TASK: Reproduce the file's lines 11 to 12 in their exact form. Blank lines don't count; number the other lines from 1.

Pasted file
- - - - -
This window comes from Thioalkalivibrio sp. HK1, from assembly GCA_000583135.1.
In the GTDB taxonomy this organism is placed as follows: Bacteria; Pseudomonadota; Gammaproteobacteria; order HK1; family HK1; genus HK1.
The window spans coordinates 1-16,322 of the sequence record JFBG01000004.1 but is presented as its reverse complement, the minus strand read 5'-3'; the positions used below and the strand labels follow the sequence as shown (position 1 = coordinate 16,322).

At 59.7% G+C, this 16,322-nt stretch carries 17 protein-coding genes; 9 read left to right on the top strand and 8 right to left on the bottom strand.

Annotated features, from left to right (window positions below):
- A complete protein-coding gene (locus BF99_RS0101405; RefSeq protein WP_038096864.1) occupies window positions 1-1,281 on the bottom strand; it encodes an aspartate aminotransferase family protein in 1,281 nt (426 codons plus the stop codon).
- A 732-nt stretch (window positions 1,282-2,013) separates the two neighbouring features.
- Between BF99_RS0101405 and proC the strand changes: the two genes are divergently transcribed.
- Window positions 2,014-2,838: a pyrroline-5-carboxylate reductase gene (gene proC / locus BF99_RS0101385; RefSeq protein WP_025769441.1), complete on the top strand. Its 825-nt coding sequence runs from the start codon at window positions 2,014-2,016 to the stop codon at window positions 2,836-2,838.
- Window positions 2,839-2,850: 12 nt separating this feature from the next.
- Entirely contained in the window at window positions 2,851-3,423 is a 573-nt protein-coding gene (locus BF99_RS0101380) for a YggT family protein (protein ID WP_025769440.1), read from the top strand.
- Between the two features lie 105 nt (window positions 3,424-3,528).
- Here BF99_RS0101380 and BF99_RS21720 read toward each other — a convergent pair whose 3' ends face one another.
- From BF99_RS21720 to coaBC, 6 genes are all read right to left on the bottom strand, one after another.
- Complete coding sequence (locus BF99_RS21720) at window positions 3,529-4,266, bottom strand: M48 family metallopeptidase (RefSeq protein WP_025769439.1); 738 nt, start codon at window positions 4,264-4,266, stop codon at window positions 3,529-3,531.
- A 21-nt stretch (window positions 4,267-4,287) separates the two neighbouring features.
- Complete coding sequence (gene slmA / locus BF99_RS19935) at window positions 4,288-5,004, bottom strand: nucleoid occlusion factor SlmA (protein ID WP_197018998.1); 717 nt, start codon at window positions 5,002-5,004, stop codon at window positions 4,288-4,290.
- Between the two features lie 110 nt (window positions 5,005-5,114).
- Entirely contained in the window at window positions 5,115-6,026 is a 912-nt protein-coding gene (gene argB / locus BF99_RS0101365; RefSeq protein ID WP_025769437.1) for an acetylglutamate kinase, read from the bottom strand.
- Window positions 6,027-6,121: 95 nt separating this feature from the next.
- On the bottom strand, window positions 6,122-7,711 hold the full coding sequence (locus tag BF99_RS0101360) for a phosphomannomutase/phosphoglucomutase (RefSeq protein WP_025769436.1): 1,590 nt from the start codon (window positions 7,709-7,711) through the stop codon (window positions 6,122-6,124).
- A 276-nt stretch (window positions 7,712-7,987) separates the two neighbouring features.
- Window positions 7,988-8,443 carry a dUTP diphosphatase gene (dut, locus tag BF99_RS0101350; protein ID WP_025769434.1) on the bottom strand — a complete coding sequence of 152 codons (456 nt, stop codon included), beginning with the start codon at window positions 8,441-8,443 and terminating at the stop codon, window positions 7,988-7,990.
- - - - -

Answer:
- Entirely contained in the window at window positions 2,851-3,423 is a 573-nt protein-coding gene (locus BF99_RS0101380) for a YggT family protein (protein ID WP_025769440.1), read from the top strand.
- Between the two features lie 105 nt (window positions 3,424-3,528).